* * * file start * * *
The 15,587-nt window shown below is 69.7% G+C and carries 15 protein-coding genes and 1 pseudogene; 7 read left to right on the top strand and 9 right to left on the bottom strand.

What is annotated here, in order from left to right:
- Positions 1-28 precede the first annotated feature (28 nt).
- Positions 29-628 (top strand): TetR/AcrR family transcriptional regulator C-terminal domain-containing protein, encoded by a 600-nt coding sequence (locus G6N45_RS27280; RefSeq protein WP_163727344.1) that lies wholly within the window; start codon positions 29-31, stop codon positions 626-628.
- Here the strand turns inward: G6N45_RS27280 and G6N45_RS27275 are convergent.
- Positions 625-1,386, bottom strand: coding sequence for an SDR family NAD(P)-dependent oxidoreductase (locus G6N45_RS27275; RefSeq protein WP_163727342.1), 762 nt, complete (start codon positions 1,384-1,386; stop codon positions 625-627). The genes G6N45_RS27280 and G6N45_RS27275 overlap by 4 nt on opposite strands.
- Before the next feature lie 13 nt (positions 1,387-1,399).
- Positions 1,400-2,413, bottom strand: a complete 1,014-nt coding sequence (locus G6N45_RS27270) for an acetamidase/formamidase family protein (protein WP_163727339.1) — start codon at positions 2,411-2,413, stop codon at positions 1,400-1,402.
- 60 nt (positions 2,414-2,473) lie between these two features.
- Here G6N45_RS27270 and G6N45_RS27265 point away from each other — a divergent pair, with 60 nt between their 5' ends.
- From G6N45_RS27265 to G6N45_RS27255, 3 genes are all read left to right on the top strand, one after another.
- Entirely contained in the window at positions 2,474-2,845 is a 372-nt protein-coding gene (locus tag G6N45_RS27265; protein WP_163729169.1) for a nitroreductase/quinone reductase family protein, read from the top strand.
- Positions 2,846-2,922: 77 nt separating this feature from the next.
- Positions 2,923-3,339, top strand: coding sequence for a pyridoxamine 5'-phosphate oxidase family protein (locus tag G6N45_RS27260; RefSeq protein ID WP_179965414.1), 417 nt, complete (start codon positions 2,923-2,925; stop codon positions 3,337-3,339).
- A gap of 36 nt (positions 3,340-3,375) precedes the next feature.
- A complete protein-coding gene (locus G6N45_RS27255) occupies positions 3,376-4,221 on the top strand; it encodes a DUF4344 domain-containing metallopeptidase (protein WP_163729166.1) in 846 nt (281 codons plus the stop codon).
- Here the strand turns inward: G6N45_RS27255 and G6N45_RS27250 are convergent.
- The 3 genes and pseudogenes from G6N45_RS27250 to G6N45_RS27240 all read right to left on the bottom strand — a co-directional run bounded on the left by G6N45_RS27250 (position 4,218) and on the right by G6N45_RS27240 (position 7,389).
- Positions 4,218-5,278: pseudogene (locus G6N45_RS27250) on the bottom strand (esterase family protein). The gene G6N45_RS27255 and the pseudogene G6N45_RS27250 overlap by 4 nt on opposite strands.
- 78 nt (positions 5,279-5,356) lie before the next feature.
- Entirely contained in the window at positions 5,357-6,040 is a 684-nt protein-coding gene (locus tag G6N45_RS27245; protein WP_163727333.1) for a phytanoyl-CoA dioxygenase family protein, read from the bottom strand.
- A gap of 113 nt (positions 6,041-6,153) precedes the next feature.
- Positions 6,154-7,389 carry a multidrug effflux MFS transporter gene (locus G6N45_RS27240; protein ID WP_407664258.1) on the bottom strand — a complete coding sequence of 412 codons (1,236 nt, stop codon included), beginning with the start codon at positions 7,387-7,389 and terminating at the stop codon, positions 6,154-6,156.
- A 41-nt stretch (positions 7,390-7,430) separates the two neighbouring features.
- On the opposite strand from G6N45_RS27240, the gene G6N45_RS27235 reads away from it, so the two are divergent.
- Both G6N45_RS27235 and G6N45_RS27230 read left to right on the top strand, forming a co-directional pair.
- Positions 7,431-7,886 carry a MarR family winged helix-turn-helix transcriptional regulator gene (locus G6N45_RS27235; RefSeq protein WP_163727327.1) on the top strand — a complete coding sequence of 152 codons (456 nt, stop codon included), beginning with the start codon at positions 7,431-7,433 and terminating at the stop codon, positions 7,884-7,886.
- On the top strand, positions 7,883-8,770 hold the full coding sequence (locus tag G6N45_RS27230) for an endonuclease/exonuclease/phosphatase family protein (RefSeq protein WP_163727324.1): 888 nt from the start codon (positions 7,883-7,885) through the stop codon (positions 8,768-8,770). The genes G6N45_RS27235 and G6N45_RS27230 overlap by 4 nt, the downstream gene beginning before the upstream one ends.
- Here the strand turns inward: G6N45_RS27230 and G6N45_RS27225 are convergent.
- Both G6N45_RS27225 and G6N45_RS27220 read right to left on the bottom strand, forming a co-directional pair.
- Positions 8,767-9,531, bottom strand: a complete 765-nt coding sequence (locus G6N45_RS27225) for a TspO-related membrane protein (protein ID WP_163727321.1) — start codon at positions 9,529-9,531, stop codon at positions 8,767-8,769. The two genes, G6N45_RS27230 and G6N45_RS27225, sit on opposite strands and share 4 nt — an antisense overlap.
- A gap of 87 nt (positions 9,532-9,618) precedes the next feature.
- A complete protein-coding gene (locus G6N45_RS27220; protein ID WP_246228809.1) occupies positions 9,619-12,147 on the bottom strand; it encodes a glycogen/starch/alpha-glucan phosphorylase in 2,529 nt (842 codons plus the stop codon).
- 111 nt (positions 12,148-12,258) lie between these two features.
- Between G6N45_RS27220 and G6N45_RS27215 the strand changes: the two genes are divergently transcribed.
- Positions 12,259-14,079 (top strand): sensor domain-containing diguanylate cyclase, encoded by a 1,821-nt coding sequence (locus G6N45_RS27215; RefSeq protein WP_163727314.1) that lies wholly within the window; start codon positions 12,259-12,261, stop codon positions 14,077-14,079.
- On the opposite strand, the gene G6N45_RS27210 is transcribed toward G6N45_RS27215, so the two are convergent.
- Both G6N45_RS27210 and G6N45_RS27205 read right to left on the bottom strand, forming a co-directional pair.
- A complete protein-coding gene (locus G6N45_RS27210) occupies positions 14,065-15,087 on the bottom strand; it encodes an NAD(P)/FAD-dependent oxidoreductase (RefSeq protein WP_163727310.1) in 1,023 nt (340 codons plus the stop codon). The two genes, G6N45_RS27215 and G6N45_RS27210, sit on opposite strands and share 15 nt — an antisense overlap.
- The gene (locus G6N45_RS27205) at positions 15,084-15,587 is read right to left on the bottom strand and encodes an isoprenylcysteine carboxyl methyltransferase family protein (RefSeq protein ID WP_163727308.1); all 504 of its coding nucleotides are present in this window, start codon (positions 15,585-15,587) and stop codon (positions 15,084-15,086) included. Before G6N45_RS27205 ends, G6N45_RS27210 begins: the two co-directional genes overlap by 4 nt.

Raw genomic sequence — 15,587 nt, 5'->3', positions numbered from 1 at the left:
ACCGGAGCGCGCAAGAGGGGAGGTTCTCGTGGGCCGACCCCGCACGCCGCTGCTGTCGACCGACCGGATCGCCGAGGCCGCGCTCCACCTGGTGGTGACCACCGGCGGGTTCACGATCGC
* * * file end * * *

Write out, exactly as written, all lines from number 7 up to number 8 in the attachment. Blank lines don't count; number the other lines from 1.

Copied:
- Before the next feature lie 13 nt (positions 1,387-1,399).
- Positions 1,400-2,413, bottom strand: a complete 1,014-nt coding sequence (locus G6N45_RS27270) for an acetamidase/formamidase family protein (protein WP_163727339.1) — start codon at positions 2,411-2,413, stop codon at positions 1,400-1,402.